* Dr. Lynn Webster, MB

The other nominees were:

Ontario SPCA Barrie Branch, Ontario SPCA – Meet your Match, Bowmanville Veterinary Clinic, Calgary Avian & Exotic Pet Clinic, The Atlantic Network, Alberta Veterinary Medical Association/Edmonton Humane Society, Edmonton Humane Society, Nova Scotia SPCA, Ontario SPCA’s Animal Voice Magazine, Petland Canada – Robert Church, Ontario SPCA, Alberta Animal Services, Ontario SPCA – Infection & Disease Control Manual, Ontario SPCA – Provincial Education & Animal Centre, The City of Calgary Animal & Bylaw Services, Western Dog Grooming School, AJ’s Pets & Things, The Chewed Slipper, Planet Paws Pet Essentials, Critter Jungle Ltd., Eletta Purdy, Dave Wilson

Not a bad list of winners there (notice that Toronto Humane Society got a "Community Compliance" award for their feral cat trap/neuter/release program).

One thing ISUAS could maybe help promote more is the fact that animal welfare is largely a grassroots movement - whether that's animal care workers who shoulder additional duties or volunteers who dedicate their free time - and wouldn't it be great to give accolades to a wider variety of volunteer driven organizations - perhaps a breed specific rescue with a different breed chosen annually or a transport network moving animals from pounds where they have no hope to shelters where they can be adopted out or a group which defends Pit Bulls and other BSL targeted dogs and the list goes on.

I suspect the more award categories they have, the larger an audience they will garner.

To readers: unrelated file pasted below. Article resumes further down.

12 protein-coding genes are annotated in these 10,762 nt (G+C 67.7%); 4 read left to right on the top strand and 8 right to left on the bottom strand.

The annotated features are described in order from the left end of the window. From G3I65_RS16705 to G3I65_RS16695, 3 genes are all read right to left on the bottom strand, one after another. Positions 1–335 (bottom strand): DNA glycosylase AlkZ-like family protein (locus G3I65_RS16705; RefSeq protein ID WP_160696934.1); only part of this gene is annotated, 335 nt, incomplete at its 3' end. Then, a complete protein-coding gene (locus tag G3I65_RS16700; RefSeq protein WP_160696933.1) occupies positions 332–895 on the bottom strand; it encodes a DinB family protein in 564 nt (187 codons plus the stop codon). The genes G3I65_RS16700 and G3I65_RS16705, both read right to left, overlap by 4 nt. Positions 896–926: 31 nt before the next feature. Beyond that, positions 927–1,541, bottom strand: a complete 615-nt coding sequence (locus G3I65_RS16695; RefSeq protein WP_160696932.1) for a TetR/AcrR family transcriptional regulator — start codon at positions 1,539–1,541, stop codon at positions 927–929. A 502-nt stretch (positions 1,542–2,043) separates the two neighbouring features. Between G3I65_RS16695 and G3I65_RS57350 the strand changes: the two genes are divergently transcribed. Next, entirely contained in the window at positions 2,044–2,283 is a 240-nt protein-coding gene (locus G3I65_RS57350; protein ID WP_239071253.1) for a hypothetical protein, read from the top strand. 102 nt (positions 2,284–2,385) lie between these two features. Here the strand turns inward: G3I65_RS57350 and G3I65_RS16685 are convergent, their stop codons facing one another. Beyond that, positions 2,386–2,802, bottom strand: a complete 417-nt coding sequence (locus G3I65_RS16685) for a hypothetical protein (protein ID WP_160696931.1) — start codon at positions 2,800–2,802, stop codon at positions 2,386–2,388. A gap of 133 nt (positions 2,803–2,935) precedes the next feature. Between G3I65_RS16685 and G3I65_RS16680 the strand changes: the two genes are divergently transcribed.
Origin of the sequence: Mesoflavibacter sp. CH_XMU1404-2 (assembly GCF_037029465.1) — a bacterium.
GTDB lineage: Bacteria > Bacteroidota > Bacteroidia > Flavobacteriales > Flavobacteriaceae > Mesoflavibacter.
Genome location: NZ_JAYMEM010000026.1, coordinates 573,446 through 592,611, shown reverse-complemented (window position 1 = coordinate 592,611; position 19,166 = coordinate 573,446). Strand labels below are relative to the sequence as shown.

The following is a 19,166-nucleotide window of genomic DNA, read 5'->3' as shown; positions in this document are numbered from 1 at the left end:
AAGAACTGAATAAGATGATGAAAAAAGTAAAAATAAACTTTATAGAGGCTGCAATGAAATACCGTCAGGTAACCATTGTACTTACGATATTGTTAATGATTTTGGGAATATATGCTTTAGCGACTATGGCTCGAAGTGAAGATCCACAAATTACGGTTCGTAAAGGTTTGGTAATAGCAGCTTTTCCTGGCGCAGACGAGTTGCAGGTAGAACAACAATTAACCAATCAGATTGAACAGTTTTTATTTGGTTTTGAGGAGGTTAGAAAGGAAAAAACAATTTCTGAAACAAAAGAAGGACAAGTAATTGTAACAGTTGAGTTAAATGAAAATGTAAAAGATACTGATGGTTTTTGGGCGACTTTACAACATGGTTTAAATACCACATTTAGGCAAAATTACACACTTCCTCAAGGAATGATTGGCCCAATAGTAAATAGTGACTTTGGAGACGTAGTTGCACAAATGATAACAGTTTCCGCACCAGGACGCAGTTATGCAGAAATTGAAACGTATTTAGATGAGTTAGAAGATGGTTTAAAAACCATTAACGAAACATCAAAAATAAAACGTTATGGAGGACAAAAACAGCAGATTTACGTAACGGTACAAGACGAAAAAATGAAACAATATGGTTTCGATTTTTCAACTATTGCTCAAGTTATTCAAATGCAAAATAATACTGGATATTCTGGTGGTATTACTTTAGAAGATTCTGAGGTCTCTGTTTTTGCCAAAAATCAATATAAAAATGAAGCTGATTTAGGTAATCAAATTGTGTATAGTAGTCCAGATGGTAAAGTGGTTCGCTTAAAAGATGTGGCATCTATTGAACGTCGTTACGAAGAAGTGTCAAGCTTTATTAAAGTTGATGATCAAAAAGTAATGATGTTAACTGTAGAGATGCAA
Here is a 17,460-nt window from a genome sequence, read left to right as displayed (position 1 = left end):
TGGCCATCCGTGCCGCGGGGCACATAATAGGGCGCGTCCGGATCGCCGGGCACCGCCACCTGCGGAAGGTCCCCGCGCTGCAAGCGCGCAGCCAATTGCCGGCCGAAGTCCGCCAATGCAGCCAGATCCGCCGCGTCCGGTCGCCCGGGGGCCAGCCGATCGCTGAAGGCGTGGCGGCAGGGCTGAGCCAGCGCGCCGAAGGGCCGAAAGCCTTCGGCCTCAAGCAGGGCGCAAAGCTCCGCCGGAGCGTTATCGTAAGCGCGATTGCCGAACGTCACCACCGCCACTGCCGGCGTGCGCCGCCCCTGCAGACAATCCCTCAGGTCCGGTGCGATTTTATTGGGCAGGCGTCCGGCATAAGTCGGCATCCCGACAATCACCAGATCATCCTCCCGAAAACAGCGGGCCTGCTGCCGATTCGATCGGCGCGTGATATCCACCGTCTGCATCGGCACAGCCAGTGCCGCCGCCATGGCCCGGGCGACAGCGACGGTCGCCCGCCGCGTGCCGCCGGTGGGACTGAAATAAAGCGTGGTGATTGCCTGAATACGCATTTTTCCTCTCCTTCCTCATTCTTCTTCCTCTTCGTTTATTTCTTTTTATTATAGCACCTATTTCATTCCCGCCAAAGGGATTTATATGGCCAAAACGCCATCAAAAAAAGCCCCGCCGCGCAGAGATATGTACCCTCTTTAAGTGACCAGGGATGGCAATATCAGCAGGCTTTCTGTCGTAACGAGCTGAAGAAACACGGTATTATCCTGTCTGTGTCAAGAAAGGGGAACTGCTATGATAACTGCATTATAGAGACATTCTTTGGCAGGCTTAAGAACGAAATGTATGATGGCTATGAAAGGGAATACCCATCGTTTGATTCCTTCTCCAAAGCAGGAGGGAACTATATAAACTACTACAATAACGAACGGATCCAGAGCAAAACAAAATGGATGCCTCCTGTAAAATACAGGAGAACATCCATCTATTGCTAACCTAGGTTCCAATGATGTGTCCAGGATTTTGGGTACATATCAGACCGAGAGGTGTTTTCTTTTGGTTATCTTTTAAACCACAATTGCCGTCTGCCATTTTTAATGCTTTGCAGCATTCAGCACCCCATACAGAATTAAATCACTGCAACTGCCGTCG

Oh and they should have pets there or at least lots of photos of companion animals with stories about those animals. What's the point of having an animal based award show without animals? That's like having the Academy Awards without movie clips.

Anyway, this is what they had to say about Toronto Animal Services:


In 2010, Toronto Animal Services (TAS) was able to increase pet adoption numbers by 18% over 2009. In 2009, TAS rehomed 3597 dogs, cats and small pets and in 2010, TAS rehomed 4268 dogs, cats and small pets. In 2010 A multi-faceted approach was used to reach this achievement. Some of these programs were well established, some developing and some new in 2010:

1. Dog “transfer in” program: TAS participates in dog rescue programs, using volunteers to transport dogs from Quebec, Ohio, Kentucky and Northern Ontario to TAS for adoption. Approximately 250 dogs per year find homes from TAS through this program.

2. Corporate Partnerships: TAS partners with 5 different Petsmart stores, rehoming several hundred cats and small mammals per year from the stores. TAS also uses partnerships with 5 smaller pet supply stores and approximately 6 Veterinary practices to offer off-site adoption of cats and small mammals.

3. Foster program: TAS volunteers and staff foster cats with kittens, orphan kittens and sick animals. When animals are ready, they are brought back to the shelter for adoption.

4. Reduced cost cat adoptions: Several times per year, TAS reduces adoption fees on cats. For $25, adopters can find a feline companion that is spayed or neutered, microchipped, fully vaccinated and vet checked. Staff ensure quality adoptions regardless of the adoption fee.